Clinton: The US has no interest in Assad staying in power

Monday, July 11, after a pro-Assad mob invaded the US embassy in Damascus, a personal attack on Syrian President Bashar Assad was heard in Washington for the first time since he launched his brutal crackdown on opposition in March. Secretary of State Hillary Clinton said Assad "is not indispensible and we have absolutely nothing invested in him remaining in power."

US embassy staff sheltered in a fortified wing of the mission as pro-Assad militiamen wrecked the mission's equipment raised the Syrian flag and smeared offensive graffiti on the walls while Syrian security forces stood by and did nothing.
debkafile reported earlier: The bottom finally dropped out of Obama administration's policy of granting Syrian President Bashar apparently unlimited leeway, despite his savagery against civilian opponents, when a pro-Assad mob broke into the US embassy compound in Damascus which also houses the ambassador's residence. The intruders were still there by nightfall.

debkafile's intelligence sources report that the ambassador, a small number of personnel on duty and the US Marines guarding the building took shelter in a fortified wing of the building behind concrete walls and steel doors. They used a special video link to stay in touch with the situation room of the State Department in Washington.

These small fortress wings are built into US embassy facilities. They are proof against rockets, explosives, aerial attack and terrorists carrying out raids through underground passages. Enough water, food, and medical aid supplies are stocked there to sustain their occupants for a week or more until rescued.
The last time US embassy staff were forced to take shelter in one of these quarters was six years ago. On December 2004, al Qaeda seized the US consulate building in Jedda and killed five non-US employees but failed to break into the fortified room holding the American staf.
Five years ago, the American embassy in Damascus itself was attacked for the first time. On Sept. 13, 2006, al Qaeda detonated a bomb car outside the building as a gang of armed men tried to break in. Then, they failed to gain entry. This Monday was the first time a large number of intruders has ever managed to storm an American embassy and ambassadorial residential compound in the Middle East.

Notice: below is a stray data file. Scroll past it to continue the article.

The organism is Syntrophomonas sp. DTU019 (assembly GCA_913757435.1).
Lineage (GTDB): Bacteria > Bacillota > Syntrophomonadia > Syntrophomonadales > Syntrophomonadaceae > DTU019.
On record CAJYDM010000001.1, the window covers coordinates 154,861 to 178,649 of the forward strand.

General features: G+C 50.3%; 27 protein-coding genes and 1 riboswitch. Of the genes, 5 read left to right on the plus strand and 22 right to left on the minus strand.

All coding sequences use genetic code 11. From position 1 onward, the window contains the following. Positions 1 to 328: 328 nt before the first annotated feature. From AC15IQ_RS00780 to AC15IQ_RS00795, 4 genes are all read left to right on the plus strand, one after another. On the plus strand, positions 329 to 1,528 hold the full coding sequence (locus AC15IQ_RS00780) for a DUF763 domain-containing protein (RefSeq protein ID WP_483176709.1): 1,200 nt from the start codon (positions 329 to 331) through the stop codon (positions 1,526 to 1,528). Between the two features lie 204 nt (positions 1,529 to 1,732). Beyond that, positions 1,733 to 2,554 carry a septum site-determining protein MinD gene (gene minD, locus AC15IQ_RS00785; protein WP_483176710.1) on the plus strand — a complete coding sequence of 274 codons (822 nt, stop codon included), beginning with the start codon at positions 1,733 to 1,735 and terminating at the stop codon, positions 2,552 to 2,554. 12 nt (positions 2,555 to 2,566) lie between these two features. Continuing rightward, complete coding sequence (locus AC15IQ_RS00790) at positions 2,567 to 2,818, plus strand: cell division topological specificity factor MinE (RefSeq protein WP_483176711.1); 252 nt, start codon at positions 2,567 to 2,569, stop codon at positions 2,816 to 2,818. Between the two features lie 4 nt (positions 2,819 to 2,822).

The invaders clambered over the walls, hung Syrian flags atop the buildings and scrawled graffiti calling the US ambassador "a dog" for visiting Hama protesters with the French ambassador last Thursday.

In Washington, the US State Department summoned the senior Syrian diplomat for a severe dressing-down on the Syrian government's "failure to provide adequate protection for the facility."  Syrian forces supposed to guard the mission were accused of "being slow to respond to an attack by supporters of President Assad, an attack incited by a television station heavily influenced by Syrian authorities."

A second mob stormed the French embassy in Damascus, hauled down the French flag and replaced it with Syrian flags. Here, too, Syrian security men watched and did nothing.
debkafile's military and intelligence sources report the presumption in Washington and shared in Paris, Ankara, Jerusalem and Beirut, that  the US and French embassies were targeted as a means of warning the West to keep its hands off the Assad regime and stop warning him to abandon his brutal methods of suppressing dissent.

It may be just the first step; Assad's friends – Iran, Hizballah and Hamas – may pitch in later with violent acts against the US and its allies. US forces in neighboring Iraq and the rest of eastern Mediterranean are again on high alert, as are Syria's neighbors – Turkey, Jordan, Iraq and Israel.
Up until last Tuesday, July 5, Washing and Paris believed  Assad regime had come around to agreeing to bring the uprising to an end by initiating national dialogue with opposition leaders on political reforms and power-sharing with opposition parties. 

Assad appeared to be playing along with the process, suggesting to Washington and Paris that he was finally willing to lend an ear to voices of moderation in the Syrian elite, forswear such repressive methods as live fire against protesters and meet them halfway for a compromise settlement.
Assad dashed this hope Wednesday, July 6 by breaking off contact with the opposition leaders close to Washington and Paris and by suddenly ordering the select group of British and French correspondents allowed briefly to report from Damascus to pack their bags and leave. The Syrian ruler did not bother to explain his abrupt about-face to Washington and Paris.
Presidents Obama and Sarkozy retaliated by ordering their ambassadors in Damascus, Robert Ford and Eric Chevalier, to visit the center of dissent in Hama last Thursday, July 7, and demonstrate solidarity with the protesters' cause by meeting their leaders.
The Syrian ruler hit back Monday by sending hooligans against their embassies. He was warning them that unless they call off their dogs against him, his next step will be the expulsion of their ambassadors.
Assad chose Monday for his reprisal because that day, the Middle East Quartet was meeting in Washington to discuss steps for reviving Israel-Palestinian peacemaking led by US Secretary of State Hillary Clinton. Also in attendance were UN Secretary General Ban Ki-moon and the foreign ministers of Russia, Britain and France.
The Syrian ruler wanted to impress on them that the Israel-Palestinian dispute was not the most pressing issue in the Middle East today and warn them that much tougher developments awaited the region in other trouble spots.      

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